• 40,920 adoptions have taken place in England in the past 10 years
  • The week will be dedicated to all those impacted by adoption whose stories are often less heard; adopted people, adopters, birth parents and the Children’s Services workforce
  • New campaign includes Adopt Coast to Coast’s Head of Service Paula Gibbons
  • An emotive animated short film, created by illustrator and adopter Garry Parsons has been released featuring real-life stories of everyone involved in the adoption process – an adopted child, a single parent, an adopted person, a birth mother, social workers and family members who watched loved ones go through the process

Monday 18th October 2021 marked the launch of National Adoption Week 2021, which aims to educate and inform people on the process of modern adoption, with a rounded, honest, and inclusive portrayal of the journey – showcasing the highs and lows and champion all the voices involved in the process that are often less heard.

Adopt Coast to Coast, the Regional Adoption Agency (RAA) for Cumbria County Council, Durham County Council and Together for Children (which manages children’s services on behalf of Sunderland City Council) is backing this year’s campaign and encouraging those who are considering adoption to find out more.

Stories being shared throughout the week include adopted children, adopted adults, adoptive parents, birth parents, and the adoption and social care workforce. Adopt Coast to Coast’s Head of Service Paula Gibbons even lends her voice to the campaign, talking about her experiences of working in adoption in a brand-new animation.

To mark the week, the National Adoption Recruitment Steering Group (NARSG) has released two new surveys looking at the nation’s understanding of modern adoption and exploring experiences of those personally or professionally involved. The research shows the reality of adoption in 2021 – the many benefits, the challenges, and the perception gaps still to be addressed.  Within the North East of England over half (56%) believe adoption is more socially acceptable than it was 10 years ago, yet 33% admit they find adoption a difficult topic to speak about.

Only 17% of those surveyed in the North East said they would consider adopting in the future, yet nearly nine in 10 (89%) believe that adopting a child would be rewarding.1 In the past 10 years, 40,920 adoptions have taken place in England, the vast majority of which have been incredibly beneficial and positive to the children and families involved.2

National Adoption Week brings some adoption issues and voices to the forefront in an emotive short film by illustrator and adoptive parent, Garry Parsons. The four-minute animated film features the life stories and real voices of six people that have had their lives changed by adoption – birth mother Anna, single mum and adopter Sarah, social worker and Adopt Coast to Coast’s very own Paula, 11-year-old Roman who was adopted age five, 19-year-old Tiegan who was adopted age four, and Sue who supported her daughter through the adoption process.

With 2,100 children currently waiting to be adopted, National Adoption Week sets out to educate people about how to adopt4. Despite the fact most people are likely to be able to adopt, only 37% of respondents in the North East know something about eligibility, applications, and the support available to adopters, and only 1 in 5 (20%) of adults in this geography say they have a good understanding of how to start the process.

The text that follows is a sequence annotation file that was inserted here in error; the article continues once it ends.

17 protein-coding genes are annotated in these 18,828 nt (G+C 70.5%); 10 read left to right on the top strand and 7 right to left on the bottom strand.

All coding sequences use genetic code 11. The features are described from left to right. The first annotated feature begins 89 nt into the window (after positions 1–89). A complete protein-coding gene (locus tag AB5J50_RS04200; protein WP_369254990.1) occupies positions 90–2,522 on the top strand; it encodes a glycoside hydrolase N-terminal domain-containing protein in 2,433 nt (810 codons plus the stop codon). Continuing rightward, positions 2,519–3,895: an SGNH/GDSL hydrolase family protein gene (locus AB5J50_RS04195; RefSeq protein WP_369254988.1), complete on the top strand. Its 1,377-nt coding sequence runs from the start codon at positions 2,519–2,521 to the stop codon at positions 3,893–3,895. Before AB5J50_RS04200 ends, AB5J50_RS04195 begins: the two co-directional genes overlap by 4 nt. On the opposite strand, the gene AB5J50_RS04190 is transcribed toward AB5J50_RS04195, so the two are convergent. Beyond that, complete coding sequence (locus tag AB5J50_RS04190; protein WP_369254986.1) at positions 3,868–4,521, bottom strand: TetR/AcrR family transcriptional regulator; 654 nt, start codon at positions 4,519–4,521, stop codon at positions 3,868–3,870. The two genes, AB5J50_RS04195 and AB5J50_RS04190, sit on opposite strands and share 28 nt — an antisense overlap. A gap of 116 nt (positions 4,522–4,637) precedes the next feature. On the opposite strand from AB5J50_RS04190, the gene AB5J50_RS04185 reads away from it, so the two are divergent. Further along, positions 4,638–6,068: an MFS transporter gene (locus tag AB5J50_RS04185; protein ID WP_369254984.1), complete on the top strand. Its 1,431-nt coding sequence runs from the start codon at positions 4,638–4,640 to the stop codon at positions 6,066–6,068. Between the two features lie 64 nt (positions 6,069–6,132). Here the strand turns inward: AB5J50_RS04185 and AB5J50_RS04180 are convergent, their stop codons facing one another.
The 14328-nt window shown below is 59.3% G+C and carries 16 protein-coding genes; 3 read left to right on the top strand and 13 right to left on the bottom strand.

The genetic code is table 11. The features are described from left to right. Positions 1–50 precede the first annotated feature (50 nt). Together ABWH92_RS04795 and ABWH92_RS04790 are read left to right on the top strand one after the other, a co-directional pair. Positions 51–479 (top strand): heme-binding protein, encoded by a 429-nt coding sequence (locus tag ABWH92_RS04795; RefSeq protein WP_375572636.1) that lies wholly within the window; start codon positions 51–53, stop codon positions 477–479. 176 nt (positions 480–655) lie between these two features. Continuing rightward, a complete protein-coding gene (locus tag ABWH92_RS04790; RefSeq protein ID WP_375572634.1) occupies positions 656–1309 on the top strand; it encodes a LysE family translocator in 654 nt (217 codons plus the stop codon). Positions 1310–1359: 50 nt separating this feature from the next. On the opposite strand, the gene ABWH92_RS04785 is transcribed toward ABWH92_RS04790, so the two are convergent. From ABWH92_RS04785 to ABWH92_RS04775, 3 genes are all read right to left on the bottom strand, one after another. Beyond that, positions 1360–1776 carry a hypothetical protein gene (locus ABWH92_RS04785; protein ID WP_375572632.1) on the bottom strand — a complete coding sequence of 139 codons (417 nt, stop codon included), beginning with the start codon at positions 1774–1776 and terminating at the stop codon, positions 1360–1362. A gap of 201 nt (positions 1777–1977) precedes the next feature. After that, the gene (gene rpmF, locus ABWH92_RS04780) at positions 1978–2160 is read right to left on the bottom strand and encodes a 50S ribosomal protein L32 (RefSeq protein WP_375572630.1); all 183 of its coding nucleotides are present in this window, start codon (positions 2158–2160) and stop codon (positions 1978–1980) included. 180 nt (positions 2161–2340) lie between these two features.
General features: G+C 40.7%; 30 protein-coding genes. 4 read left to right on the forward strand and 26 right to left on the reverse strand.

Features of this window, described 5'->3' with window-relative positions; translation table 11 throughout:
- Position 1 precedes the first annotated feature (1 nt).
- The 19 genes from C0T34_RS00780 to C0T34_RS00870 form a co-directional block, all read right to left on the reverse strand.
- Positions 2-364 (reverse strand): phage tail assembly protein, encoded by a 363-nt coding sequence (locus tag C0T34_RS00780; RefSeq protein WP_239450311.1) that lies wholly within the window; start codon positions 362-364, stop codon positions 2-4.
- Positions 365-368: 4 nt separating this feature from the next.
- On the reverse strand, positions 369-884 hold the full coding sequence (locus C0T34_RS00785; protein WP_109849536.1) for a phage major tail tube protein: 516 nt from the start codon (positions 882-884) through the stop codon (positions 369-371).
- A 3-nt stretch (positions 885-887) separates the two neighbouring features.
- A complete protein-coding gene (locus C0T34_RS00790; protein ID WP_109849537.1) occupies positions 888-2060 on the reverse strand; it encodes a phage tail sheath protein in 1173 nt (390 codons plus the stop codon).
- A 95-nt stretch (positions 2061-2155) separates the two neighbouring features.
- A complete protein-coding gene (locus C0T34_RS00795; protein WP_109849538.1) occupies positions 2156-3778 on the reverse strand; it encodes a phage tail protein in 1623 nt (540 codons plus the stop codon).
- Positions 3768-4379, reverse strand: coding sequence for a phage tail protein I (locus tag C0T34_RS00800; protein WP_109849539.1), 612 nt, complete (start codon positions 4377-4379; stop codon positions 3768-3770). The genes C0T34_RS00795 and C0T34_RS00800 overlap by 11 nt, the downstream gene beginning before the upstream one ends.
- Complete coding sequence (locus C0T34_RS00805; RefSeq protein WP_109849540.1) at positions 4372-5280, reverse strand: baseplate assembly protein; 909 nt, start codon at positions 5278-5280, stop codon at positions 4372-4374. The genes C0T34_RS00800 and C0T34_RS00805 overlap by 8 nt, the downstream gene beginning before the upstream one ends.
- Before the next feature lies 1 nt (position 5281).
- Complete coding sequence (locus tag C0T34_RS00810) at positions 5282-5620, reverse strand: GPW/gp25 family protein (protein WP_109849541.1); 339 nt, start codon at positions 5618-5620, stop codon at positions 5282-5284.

Paula Gibbons from Adopt Coast to Coast said: “Adopt Coast to Coast launched just over 6-months ago and we are happy to support National Adoption Week and to share some of the important stories behind adoption.  We’ve come a long way in changing attitudes about adoption and conversations about adoption are more open than they ever have been, but there’s still a lot work to be done.  Our aim is to dispel the misconceptions about who can adopt, take away some of the stigma and raise awareness on how to start the process in the first place.  Campaigns like this which share real stories greatly help our efforts and I am honoured to be able to share some of my own story through the National Adoption Week campaign – it’s certainly the first time I’ve been illustrated in my career!

“Since our launch in April we have been overwhelmed with the support and positive response we’ve received, but we still need more people coming forward to find out more about adoption.  As well as looking for families for young babies and children we are looking for people who are keen to offer forever homes to some of the harder-to-place groups such as brother and sister groups, children over 5 and those with disabilities or developmental issues.  We would encourage anyone thinking about adoption to pick up the phone to find out more – taking that first step is often the hardest part.”

A series of events offering insight, advice, and support to adopted adults, adopters, birth families and adoption professionals will be taking place from 18th October. To find out more about National Adoption Week or to seek information or support, visit www.youcanadopt.co.uk/NAW

Adopt Coast to Coast is holding one-to-one appointments and information events throughout October for those interested in finding out more about adoption. Go to www.adoptcoasttocoast.org.uk to find out more.

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